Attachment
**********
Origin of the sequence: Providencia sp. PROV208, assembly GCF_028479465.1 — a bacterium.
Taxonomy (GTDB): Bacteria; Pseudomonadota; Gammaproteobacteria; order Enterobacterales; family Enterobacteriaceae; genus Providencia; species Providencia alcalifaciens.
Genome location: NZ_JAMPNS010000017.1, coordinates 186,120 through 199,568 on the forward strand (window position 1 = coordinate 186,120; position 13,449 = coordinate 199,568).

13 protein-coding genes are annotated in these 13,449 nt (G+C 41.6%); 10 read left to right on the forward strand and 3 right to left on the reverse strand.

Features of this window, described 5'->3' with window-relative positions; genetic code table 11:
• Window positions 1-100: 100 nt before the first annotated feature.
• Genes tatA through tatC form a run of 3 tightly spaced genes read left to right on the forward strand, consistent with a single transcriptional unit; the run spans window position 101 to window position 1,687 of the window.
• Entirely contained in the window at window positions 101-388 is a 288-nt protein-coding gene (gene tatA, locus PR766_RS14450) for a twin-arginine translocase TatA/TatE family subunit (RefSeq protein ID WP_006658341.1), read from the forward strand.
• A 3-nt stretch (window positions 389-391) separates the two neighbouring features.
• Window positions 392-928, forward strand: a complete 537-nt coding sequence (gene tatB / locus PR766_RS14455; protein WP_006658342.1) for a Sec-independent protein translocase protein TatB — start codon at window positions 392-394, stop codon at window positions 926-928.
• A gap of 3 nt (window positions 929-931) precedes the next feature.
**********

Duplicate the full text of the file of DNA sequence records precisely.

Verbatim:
Origin of the sequence: Providencia sp. PROV208, assembly GCF_028479465.1 — a bacterium.
Taxonomy (GTDB): Bacteria; Pseudomonadota; Gammaproteobacteria; order Enterobacterales; family Enterobacteriaceae; genus Providencia; species Providencia alcalifaciens.
Genome location: NZ_JAMPNS010000017.1, coordinates 186,120 through 199,568 on the forward strand (window position 1 = coordinate 186,120; position 13,449 = coordinate 199,568).

13 protein-coding genes are annotated in these 13,449 nt (G+C 41.6%); 10 read left to right on the forward strand and 3 right to left on the reverse strand.

Features of this window, described 5'->3' with window-relative positions; genetic code table 11:
• Window positions 1-100: 100 nt before the first annotated feature.
• Genes tatA through tatC form a run of 3 tightly spaced genes read left to right on the forward strand, consistent with a single transcriptional unit; the run spans window position 101 to window position 1,687 of the window.
• Entirely contained in the window at window positions 101-388 is a 288-nt protein-coding gene (gene tatA, locus PR766_RS14450) for a twin-arginine translocase TatA/TatE family subunit (RefSeq protein ID WP_006658341.1), read from the forward strand.
• A 3-nt stretch (window positions 389-391) separates the two neighbouring features.
• Window positions 392-928, forward strand: a complete 537-nt coding sequence (gene tatB / locus PR766_RS14455; protein WP_006658342.1) for a Sec-independent protein translocase protein TatB — start codon at window positions 392-394, stop codon at window positions 926-928.
• A gap of 3 nt (window positions 929-931) precedes the next feature.